From Birch Gold Group
Government bailouts are being revived, and this time, unlike during the 2008 recession, it appears large financial companies won’t be the only ones asking for help.
The problem is, the government may not be able to help this time.
Without an infusion of at least $14 billion from Congress, Newsom said the state would have to cut billions to public schools, not to mention hundreds of millions for preschool, child care and higher education programs. It’ll also need to eat into health benefits for the poor, among other things.
“The enormity of the task at hand cannot just be borne by a state,” Newsom said. “The federal government has a moral and ethical and economic obligation to help support the states.”
Obviously, Newsom’s decision to impose lockdowns in response to the coronavirus pandemic, resulting in more than 746,000 unemployed, partly explains the sudden need for cash.
Economist Robert Wenzel thinks the “lockdown is projected to lead to a state budget shortfall this year of $54 billion,” which is bound to make things more complicated.
Wenzel added another sharp critique of Newsom’s request for a bailout, and a comparison to Greece’s economic bust in 2007:
[Newsom] is now in begging mode just like Greece was, but, whereas a lot of Greece’s financial trouble was about paying off old debt, California’s problem is about running the current state government (and also local governments).
It sure seems like California has been playing a dangerous debt game, first ignoring economic realities prior to the pandemic, and then asking the federal government to send bags of cash so things can keep running smoothly.
As the largest state economy in the United States, if this dangerous game blows up for California (like it did for Greece), the ripple effects may prove too much for the U.S. economy to handle. Especially if other states follow suit.
The Economic “Catch 22” That Can Affect Every U.S. Taxpayer
This isn’t the first time California has begged Congress for billions in cash. In fact, about 10 years ago, they requested $7 billion, but also had their spending habits criticized by Citizens Against Government Waste:
… although California is struggling to pay for its basic necessities like education and welfare, they will still spend $3 billion over ten years on embryonic stem cell research.
With frivolous spending tendencies like this, can Newsom even be trusted to spend Congressional bailout money appropriately?
This is an important question, but it may actually be moot. That’s because the federal government’s hand may be forced:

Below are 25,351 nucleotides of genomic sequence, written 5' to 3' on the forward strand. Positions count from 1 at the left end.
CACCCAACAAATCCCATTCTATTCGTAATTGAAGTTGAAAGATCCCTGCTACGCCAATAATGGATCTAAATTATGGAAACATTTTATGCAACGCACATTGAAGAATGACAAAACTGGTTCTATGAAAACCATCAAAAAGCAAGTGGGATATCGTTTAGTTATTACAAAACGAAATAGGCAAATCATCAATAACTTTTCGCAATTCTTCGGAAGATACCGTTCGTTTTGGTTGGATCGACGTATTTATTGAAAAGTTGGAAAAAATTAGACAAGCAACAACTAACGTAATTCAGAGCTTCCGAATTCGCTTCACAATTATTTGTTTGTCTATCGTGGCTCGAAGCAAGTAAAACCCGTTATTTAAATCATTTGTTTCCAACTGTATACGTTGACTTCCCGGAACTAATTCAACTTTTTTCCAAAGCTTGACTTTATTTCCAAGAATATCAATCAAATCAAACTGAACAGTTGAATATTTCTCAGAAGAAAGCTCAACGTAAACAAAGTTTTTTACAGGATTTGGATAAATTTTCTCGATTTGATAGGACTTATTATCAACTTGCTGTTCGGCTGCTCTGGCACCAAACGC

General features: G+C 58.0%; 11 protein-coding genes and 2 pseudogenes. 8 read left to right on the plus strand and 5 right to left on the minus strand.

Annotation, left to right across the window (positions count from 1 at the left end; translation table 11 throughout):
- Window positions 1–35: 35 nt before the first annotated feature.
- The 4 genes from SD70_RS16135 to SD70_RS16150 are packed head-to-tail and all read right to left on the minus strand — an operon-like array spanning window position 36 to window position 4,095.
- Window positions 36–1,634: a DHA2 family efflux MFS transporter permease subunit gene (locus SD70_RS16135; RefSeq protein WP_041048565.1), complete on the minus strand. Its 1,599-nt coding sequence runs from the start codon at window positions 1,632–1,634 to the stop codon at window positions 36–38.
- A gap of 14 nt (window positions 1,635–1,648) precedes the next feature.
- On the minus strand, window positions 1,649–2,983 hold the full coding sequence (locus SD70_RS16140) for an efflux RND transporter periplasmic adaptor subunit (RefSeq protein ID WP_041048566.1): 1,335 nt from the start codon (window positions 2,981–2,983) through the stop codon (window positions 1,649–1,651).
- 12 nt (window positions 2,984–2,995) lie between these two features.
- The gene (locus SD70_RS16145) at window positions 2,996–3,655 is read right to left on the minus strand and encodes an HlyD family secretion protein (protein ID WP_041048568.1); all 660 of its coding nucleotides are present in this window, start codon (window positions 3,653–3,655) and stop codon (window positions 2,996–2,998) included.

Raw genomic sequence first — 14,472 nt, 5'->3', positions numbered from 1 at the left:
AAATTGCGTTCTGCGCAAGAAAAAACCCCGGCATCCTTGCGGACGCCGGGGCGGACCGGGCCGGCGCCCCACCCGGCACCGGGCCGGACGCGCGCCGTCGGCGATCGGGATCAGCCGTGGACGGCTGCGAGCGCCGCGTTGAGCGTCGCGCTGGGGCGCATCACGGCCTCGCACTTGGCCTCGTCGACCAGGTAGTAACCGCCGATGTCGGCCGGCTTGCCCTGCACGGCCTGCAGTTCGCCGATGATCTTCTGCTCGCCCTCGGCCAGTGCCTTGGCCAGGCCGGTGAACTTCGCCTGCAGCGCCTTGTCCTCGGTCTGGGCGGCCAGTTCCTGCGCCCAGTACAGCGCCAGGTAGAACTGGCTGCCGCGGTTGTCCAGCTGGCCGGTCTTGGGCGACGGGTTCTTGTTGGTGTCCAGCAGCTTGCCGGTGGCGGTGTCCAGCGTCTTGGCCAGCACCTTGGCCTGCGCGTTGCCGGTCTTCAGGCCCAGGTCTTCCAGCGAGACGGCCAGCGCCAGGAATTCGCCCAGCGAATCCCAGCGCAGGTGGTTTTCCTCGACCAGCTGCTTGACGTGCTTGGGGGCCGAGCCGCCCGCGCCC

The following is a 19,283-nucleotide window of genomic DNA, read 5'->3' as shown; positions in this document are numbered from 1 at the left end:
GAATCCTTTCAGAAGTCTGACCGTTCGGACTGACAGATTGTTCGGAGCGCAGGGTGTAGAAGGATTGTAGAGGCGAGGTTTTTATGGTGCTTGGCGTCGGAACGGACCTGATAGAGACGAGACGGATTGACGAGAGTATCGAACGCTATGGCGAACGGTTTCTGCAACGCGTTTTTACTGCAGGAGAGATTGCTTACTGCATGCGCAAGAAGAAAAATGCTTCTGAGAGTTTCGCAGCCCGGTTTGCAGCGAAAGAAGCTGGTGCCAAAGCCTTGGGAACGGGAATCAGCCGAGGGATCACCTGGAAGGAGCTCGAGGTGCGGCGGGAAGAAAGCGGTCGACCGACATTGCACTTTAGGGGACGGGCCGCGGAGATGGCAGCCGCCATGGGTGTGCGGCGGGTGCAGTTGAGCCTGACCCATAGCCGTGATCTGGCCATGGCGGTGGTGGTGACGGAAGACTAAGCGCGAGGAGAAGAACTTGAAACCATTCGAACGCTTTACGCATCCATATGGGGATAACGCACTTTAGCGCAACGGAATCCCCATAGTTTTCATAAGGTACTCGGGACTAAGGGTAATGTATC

Coronavirus has “blown a hole” through state budgets nationwide, said Jeff Chapman, director of state fiscal health at the Pew Charitable Trusts… Failing to help the states could exacerbate the recession.
Thus, it’s a Catch-22 for Washington. By helping California, they’d be rewarding financial recklessness. But by not helping them, the U.S. economy could be dragged down by the weight of the state.
And regardless of what happens, taxpayers from the other 49 states would be caught in the middle.
Sanjay Varshney, professor of finance at California State University added a dose of reality: “I’m not sure if they can keep putting unlimited amounts of money on the table to keep bailing out every part of the economy,” he said. “There’s just not enough dollars.”
Finally, Wenzel finished his piece by comparing the incentive behind Greece’s bailout in 2007 to Governor Newsom’s request:
The Germans, who were the primary objectors to a Greek bailout, had more incentive for that bailout (the banksters wanted it) than President Trump and McConnell have to bail out Newsom.
So if Wenzel is right, and the incentive to bail out California isn’t there, any recession the U.S. encounters has the potential to be severely exacerbated by the largest state economy in the country.
Ensure Your Retirement is Healthier Than California’s Economy
Bottom line, the economy in California is imploding along with the state’s ability to pay its obligations. But you don’t have to let your personal “economy” suffer in the same way.
So consider bolstering your savings now. Look into retirement options that are known for their security such as diversifying with precious metals like gold and silver.
Unlike California, you may not be able to rely on government bailouts when you retire but at least you’ll have a plan that can make you more secure.